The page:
Fluids you can have include:
- Tea or coffee with no milk
- Clear fruit juice/ cranberry, orange, grapefruit etc but with no bits!
- Soups –clear /strained
The colonoscopy will be done in an endoscopy room, and will be done either by a gastroenterologist (a digestive tract specialist) You will also be looked after by nurses. The procedure will be explained to you before hand so you know exactly what is happening.
- You will be given a gown to change into and your clothes below your waist will need to be removed. You can wear your own dressing gown and slippers until you are taken through to the endoscopy room.
- You will be asked to lie on your left hand side with your knees drawn up slightly towards your chest. You will be covered with a blanket to maintain your dignity.
- A small cannula / needle will be placed in the back of your hand and secured with tape. All intravenous medications will be given through this so you only have the one needle insertion.
- You will be attached to various pieces of monitoring equipment like a blood pressure cuff on your arm, a pulse oximeter which goes on your finger and counts your heart beat and analyses the amount of oxygen circulating your body and ECG electrodes which monitor your heart beat.
- You will be given some medicine to make you feel drowsy and comfortable, you will still be able to co-operate but will have a blurry memory of the procedure.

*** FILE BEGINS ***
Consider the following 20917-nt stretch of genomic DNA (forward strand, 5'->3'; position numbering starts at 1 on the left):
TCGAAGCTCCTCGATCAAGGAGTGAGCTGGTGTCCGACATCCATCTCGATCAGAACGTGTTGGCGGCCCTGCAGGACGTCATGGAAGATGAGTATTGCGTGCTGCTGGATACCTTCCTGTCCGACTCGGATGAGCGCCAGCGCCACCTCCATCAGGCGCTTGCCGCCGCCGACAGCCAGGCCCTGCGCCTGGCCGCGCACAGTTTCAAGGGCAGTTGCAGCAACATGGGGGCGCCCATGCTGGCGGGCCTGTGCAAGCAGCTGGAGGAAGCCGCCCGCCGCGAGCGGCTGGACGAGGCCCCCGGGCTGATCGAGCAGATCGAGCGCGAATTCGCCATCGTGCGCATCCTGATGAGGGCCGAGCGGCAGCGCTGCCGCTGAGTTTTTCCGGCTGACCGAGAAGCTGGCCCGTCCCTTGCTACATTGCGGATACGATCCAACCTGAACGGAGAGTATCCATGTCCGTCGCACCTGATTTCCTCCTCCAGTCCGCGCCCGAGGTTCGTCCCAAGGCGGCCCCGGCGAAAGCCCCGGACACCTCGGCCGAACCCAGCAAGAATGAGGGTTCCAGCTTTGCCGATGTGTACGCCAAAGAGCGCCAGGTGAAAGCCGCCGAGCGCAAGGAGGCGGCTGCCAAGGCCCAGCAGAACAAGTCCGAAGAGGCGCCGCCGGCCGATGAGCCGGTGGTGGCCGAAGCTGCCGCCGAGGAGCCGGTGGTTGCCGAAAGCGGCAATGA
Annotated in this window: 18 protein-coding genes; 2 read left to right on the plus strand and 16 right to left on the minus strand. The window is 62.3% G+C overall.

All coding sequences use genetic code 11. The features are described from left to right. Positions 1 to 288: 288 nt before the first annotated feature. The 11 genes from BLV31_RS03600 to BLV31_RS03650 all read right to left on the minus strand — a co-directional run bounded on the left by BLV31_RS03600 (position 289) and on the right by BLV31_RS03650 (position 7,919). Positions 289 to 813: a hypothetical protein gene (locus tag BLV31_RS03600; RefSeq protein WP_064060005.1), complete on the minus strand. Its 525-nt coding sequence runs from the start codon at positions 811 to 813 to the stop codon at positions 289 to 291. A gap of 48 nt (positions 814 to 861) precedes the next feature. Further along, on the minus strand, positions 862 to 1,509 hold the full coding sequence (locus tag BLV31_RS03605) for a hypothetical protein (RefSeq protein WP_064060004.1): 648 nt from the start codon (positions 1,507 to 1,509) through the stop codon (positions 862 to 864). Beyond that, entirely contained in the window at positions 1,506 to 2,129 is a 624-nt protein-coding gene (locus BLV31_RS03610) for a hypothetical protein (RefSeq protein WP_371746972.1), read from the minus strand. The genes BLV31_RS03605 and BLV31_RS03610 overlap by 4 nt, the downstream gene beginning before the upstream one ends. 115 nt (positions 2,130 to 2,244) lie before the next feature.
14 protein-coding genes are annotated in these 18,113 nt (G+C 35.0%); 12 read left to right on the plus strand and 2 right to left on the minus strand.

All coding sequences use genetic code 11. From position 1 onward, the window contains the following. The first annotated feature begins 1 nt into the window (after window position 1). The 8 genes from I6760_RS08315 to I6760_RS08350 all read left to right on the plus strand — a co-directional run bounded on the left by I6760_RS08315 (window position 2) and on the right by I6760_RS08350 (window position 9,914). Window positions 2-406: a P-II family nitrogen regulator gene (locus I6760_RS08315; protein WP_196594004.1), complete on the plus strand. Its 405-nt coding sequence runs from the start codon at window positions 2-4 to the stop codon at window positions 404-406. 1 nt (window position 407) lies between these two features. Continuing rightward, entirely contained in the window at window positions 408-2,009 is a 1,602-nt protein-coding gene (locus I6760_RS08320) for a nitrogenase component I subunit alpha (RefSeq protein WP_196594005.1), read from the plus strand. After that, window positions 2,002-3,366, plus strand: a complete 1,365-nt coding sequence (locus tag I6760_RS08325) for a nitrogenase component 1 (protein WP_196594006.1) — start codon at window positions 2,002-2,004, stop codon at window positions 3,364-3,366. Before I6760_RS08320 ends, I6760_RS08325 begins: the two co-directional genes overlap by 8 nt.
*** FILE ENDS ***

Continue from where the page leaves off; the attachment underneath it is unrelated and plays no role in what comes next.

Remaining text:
- The doctor will begin by inserting the endoscope into your rectum and then slowly proceed through your large bowel. You may feel air being blown into your bowel which may make you feel bloated this is to help inflate the bowel to make it clearer for the doctor.
- The procedure is not so much painful as uncomfortable, but the medicine given at the beginning usually makes it tolerable.
- During the procedure you may be asked to move to help the endoscope move more easily through the bowel.
- If you feel that your stomach is cramping taking slow deep breaths can help relax it again
- Biopsies of tissue may be taken for analysis and this may cause slight bleeding. Various instruments can be passed down a channel on the endoscope so the doctor can treat some of the lesions of polyps that they may come across.
When the procedure is over you will be returned to the endoscopy unit to recover. You can eat and drink normally afterwards unless told otherwise.
Results form your biopsies will be sent to your doctor and you will be given a follow up appointment to discuss these.
After the Procedure:
When the affects of the sedative have worn off, it can take up to two hours and you are comfortable you will be discharged. It is important that you have a responsible companion who will stay with you over night and who can drive you home.
At home you may well feel a bit bloated from the air and you may pass a lot of wind this is normal, also you may also have slight bleeding when you first have your bowels open this too is normal. However if you suffer from:
- Stomach cramps that progressively get worse
- A high temperature
Experience heavy bleeding from the rectum
You will need to contact your doctor or the endoscopy unit for advice.
Research has shown that a diet lacking in fruit and vegetables and a sedentary lifestyle with no exercise can increase your chances of bowel cancer. Keeping active and eating well reduces them.